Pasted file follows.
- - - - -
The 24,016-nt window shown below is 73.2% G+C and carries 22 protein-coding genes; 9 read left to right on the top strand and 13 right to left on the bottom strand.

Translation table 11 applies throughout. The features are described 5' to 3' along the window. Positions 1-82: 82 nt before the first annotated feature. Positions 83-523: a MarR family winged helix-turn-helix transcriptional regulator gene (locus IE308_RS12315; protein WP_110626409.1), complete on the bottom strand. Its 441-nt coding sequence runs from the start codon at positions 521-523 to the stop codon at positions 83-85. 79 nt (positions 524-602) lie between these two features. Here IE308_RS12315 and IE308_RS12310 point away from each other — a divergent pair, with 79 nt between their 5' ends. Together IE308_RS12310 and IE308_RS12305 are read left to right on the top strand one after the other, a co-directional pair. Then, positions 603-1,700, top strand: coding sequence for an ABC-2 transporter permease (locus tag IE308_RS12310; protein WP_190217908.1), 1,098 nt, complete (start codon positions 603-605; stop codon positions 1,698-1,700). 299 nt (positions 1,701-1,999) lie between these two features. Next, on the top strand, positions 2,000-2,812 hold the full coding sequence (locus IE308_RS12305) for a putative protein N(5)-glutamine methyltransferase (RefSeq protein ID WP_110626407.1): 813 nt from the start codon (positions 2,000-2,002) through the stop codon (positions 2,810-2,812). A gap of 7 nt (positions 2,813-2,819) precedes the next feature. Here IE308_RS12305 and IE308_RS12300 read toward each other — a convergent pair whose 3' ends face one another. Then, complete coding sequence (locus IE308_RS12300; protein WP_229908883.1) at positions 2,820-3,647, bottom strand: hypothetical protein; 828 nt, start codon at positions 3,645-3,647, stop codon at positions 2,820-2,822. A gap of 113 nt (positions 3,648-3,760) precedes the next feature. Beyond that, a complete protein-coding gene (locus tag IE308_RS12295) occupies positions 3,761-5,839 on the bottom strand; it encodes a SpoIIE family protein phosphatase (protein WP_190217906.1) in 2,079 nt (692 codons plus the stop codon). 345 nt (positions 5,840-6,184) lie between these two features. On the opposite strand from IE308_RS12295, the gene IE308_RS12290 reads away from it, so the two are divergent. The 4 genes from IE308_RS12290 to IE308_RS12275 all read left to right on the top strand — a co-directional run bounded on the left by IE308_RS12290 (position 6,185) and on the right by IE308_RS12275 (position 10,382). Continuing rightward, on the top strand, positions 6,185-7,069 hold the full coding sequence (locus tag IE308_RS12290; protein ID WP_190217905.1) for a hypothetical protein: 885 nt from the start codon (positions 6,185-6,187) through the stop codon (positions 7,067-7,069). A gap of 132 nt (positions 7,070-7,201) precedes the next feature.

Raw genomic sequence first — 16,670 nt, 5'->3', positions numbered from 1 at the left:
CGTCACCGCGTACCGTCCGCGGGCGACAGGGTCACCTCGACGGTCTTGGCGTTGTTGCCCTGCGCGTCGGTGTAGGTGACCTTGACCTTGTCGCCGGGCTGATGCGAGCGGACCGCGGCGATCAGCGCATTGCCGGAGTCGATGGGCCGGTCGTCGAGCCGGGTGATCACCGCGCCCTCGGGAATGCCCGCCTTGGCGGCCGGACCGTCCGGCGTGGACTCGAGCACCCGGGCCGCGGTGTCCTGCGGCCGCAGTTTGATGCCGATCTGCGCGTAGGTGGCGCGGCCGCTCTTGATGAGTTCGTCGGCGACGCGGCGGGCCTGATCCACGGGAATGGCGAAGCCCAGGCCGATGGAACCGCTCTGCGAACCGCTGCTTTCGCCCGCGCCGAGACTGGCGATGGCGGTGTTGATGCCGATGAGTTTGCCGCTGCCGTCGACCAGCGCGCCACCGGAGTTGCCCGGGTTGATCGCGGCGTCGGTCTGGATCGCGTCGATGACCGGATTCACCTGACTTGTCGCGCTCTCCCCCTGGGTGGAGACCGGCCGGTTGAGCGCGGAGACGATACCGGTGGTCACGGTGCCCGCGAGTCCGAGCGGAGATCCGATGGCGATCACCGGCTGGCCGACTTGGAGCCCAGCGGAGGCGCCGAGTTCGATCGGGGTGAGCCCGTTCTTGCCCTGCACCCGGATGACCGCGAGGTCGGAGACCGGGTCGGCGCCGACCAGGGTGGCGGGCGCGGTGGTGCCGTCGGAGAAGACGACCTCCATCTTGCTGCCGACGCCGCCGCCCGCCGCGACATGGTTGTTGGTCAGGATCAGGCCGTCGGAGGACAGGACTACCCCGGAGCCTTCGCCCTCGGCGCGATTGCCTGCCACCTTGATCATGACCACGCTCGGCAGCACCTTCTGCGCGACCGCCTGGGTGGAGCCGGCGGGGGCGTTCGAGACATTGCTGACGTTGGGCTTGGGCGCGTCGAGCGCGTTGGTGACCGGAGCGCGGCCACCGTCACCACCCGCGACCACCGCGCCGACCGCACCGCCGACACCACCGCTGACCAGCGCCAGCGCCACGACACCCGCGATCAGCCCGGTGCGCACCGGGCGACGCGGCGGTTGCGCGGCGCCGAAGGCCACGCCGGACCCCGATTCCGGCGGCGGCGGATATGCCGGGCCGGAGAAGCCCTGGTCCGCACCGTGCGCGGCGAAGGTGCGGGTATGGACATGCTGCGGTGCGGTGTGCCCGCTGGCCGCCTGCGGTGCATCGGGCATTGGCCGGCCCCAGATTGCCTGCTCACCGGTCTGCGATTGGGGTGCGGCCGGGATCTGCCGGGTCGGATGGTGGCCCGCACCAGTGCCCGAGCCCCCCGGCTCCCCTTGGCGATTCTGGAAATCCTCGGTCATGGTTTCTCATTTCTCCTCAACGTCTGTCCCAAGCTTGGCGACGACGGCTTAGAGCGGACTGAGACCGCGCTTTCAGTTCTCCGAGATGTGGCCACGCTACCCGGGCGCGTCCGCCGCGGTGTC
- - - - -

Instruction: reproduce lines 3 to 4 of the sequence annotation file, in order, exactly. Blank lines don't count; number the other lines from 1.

Raw genomic sequence first — 16,670 nt, 5'->3', positions numbered from 1 at the left:
CGTCACCGCGTACCGTCCGCGGGCGACAGGGTCACCTCGACGGTCTTGGCGTTGTTGCCCTGCGCGTCGGTGTAGGTGACCTTGACCTTGTCGCCGGGCTGATGCGAGCGGACCGCGGCGATCAGCGCATTGCCGGAGTCGATGGGCCGGTCGTCGAGCCGGGTGATCACCGCGCCCTCGGGAATGCCCGCCTTGGCGGCCGGACCGTCCGGCGTGGACTCGAGCACCCGGGCCGCGGTGTCCTGCGGCCGCAGTTTGATGCCGATCTGCGCGTAGGTGGCGCGGCCGCTCTTGATGAGTTCGTCGGCGACGCGGCGGGCCTGATCCACGGGAATGGCGAAGCCCAGGCCGATGGAACCGCTCTGCGAACCGCTGCTTTCGCCCGCGCCGAGACTGGCGATGGCGGTGTTGATGCCGATGAGTTTGCCGCTGCCGTCGACCAGCGCGCCACCGGAGTTGCCCGGGTTGATCGCGGCGTCGGTCTGGATCGCGTCGATGACCGGATTCACCTGACTTGTCGCGCTCTCCCCCTGGGTGGAGACCGGCCGGTTGAGCGCGGAGACGATACCGGTGGTCACGGTGCCCGCGAGTCCGAGCGGAGATCCGATGGCGATCACCGGCTGGCCGACTTGGAGCCCAGCGGAGGCGCCGAGTTCGATCGGGGTGAGCCCGTTCTTGCCCTGCACCCGGATGACCGCGAGGTCGGAGACCGGGTCGGCGCCGACCAGGGTGGCGGGCGCGGTGGTGCCGTCGGAGAAGACGACCTCCATCTTGCTGCCGACGCCGCCGCCCGCCGCGACATGGTTGTTGGTCAGGATCAGGCCGTCGGAGGACAGGACTACCCCGGAGCCTTCGCCCTCGGCGCGATTGCCTGCCACCTTGATCATGACCACGCTCGGCAGCACCTTCTGCGCGACCGCCTGGGTGGAGCCGGCGGGGGCGTTCGAGACATTGCTGACGTTGGGCTTGGGCGCGTCGAGCGCGTTGGTGACCGGAGCGCGGCCACCGTCACCACCCGCGACCACCGCGCCGACCGCACCGCCGACACCACCGCTGACCAGCGCCAGCGCCACGACACCCGCGATCAGCCCGGTGCGCACCGGGCGACGCGGCGGTTGCGCGGCGCCGAAGGCCACGCCGGACCCCGATTCCGGCGGCGGCGGATATGCCGGGCCGGAGAAGCCCTGGTCCGCACCGTGCGCGGCGAAGGTGCGGGTATGGACATGCTGCGGTGCGGTGTGCCCGCTGGCCGCCTGCGGTGCATCGGGCATTGGCCGGCCCCAGATTGCCTGCTCACCGGTCTGCGATTGGGGTGCGGCCGGGATCTGCCGGGTCGGATGGTGGCCCGCACCAGTGCCCGAGCCCCCCGGCTCCCCTTGGCGATTCTGGAAATCCTCGGTCATGGTTTCTCATTTCTCCTCAACGTCTGTCCCAAGCTTGGCGACGACGGCTTAGAGCGGACTGAGACCGCGCTTTCAGTTCTCCGAGATGTGGCCACGCTACCCGGGCGCGTCCGCCGCGGTGTC